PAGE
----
Stars smell like success
Posted: Tuesday June 22, 1999 07:02 PM
By Kostya Kennedy, Sports Illustrated
BUFFALO, N.Y. -- The Stanley Cup was won.
After a ridiculously taxing, deeply intense test of wills, spanning 114:51 of playing time, the Stars had prevailed 2-1 over the Sabres. They had played 105 games since the start of the season in October. Now it was late June and no one was going to sleep at 3:00 a.m.
The locker room was in an ongoing, ever developing state of jubilation. So many bodies pressed together, embracing, laughing.
The sweet smoke of burning cigars cut the smell of sweat and goalie Ed Belfour, who turned out to be as valuable a Star as anyone, Conn Smythe winner Joe Nieuwendyk not withstanding, announced that he had not had a drink in three months and that it was high time to party.
Mingling among the soaring, satisfied Stars were wives and mothers and children and brothers and friends.
Team owner Tom Hicks, was there, clad in black, knee-high leather boots that could have crushed a small Sabre. The boots had Stanley Cups engraved upon them. Hicks had brought them along in bag, and hadn't dared don them until Brett Hull pushed in that final, controversial goal that won the Trophy.
Hull was there too of course, presiding like the King of the World. He sat atop the lockers, his head less than a foot from the paneled ceiling, answering questions about his goal.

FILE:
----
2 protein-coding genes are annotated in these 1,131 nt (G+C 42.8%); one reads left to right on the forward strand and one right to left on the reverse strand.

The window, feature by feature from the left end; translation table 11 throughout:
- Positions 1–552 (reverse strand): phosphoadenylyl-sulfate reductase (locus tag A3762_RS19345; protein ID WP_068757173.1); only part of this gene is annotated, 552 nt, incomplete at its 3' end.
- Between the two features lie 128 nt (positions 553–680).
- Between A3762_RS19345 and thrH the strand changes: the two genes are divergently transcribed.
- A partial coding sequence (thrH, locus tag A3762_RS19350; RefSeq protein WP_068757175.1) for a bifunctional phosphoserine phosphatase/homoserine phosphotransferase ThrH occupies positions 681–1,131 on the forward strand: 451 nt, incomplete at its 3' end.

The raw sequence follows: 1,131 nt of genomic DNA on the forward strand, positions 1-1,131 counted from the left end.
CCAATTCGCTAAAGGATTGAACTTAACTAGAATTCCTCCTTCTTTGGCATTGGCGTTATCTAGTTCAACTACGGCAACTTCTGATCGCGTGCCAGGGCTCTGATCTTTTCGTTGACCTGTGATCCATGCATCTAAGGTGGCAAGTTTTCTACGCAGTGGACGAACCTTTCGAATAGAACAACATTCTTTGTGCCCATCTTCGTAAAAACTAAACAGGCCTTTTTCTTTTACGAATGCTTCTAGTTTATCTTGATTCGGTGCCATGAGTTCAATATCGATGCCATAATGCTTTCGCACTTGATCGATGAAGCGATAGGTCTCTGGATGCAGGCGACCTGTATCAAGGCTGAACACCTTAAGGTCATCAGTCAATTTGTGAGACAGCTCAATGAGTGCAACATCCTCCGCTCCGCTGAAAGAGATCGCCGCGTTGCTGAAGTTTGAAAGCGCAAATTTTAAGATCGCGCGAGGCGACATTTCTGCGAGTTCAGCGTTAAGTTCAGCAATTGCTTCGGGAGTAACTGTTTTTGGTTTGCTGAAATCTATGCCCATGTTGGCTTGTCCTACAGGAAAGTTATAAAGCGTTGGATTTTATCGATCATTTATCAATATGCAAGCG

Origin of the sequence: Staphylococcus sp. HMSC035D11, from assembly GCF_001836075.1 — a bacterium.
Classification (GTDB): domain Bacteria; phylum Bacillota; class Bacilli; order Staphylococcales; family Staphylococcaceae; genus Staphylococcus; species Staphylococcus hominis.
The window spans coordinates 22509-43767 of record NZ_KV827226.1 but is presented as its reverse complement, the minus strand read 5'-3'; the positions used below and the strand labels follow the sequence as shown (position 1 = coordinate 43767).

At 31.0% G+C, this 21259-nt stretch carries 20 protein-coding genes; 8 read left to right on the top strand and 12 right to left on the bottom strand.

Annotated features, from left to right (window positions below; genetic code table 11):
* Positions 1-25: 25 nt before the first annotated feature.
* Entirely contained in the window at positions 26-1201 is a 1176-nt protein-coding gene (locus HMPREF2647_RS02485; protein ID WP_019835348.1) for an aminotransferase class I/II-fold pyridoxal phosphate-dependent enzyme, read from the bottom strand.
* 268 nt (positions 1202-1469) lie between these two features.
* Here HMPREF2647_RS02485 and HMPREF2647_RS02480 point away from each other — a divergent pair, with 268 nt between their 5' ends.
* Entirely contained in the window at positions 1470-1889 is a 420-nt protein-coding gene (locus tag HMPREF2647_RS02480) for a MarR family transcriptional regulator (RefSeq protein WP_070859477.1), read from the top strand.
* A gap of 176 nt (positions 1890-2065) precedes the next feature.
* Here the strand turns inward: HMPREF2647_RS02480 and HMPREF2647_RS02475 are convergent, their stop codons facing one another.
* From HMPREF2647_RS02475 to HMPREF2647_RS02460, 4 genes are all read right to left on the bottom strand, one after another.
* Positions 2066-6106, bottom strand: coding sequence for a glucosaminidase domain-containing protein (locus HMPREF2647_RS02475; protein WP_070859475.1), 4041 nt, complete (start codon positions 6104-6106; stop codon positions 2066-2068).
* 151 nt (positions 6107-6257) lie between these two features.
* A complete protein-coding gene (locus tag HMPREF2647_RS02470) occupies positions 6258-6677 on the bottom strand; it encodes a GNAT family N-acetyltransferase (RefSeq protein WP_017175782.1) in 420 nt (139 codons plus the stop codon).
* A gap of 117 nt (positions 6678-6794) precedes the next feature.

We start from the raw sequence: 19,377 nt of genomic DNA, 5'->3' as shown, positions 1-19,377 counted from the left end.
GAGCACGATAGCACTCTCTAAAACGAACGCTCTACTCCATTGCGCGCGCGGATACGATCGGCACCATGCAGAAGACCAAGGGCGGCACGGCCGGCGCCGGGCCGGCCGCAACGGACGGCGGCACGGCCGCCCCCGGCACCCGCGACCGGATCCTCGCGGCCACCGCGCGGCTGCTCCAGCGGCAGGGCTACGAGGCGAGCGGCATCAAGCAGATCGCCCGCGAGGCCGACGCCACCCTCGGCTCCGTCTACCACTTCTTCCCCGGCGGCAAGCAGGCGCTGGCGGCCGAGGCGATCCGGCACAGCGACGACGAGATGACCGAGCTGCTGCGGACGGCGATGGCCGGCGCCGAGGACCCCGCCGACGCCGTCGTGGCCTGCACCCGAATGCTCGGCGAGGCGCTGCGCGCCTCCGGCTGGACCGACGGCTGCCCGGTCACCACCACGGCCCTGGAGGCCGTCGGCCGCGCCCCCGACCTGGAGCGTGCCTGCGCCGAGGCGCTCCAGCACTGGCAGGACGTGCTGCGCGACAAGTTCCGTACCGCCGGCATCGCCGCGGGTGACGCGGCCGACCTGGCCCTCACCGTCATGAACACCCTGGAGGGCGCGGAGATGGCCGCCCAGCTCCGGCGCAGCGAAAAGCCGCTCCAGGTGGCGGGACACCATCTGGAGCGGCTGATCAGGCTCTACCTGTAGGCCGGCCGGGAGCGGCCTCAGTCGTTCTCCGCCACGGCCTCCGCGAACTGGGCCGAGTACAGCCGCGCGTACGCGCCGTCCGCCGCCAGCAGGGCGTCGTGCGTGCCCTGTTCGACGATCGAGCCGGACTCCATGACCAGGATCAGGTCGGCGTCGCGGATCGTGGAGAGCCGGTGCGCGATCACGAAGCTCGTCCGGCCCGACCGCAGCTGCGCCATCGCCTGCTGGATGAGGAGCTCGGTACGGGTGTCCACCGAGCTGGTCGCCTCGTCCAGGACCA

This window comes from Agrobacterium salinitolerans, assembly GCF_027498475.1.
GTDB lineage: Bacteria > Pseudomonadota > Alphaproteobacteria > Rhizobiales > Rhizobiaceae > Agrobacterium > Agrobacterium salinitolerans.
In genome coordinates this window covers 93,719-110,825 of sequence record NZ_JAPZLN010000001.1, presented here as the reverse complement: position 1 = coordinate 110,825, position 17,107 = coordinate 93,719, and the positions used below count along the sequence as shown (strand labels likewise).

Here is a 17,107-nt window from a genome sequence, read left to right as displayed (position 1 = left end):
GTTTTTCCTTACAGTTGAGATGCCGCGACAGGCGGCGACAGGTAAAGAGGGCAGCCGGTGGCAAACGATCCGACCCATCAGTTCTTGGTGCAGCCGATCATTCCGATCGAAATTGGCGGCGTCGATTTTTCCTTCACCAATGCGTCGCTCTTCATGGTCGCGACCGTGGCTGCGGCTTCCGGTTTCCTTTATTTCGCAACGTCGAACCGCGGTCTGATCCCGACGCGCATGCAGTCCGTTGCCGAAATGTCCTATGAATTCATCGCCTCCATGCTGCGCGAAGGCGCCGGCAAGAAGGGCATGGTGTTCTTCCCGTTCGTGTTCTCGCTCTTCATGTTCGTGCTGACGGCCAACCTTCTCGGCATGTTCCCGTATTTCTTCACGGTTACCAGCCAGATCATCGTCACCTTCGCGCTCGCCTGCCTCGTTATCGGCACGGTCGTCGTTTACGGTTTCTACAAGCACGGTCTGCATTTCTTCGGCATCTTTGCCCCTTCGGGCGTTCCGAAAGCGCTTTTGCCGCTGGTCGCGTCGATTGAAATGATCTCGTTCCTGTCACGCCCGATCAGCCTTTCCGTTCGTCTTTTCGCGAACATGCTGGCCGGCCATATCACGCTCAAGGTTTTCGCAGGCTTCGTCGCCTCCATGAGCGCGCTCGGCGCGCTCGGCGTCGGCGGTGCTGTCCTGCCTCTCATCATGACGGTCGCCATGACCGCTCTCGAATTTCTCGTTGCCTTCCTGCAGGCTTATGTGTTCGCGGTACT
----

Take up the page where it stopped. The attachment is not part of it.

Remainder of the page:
Microphones kept popping up to where he was, earnest reporters on tip toes, arms outstretched. Hull told about how he had scored it on two game legs, groin muscles sore and badly bruised, ligaments damaged in his right knee.
After each period the Stars had re-taped Hull, and by the end coach Ken Hitchcock was using him very sparingly. Hull only played a few shifts in that last overtime and Hitchcock said that a few minutes before the deciding play he had thought that hobbled Hull was finished for the night.
"There was no way I was coming out," said Hull, high above it all, his tee shirt soaked in champagne, grinning. "I couldn't have played Game 7 though."
Then, as if he suddenly realized that even this great glory would pass, that hockey seasons are long and demanding and that the rewards -- including the fabulous, extraordinary once-in-a-life-time reward of this night -- are few, he shouted for all to hear: "I'm going to be late for training camp, I'm injured."
Hull put his head back and laughed and puffed his cigar, and laughed again. The Stanley Cup was won.
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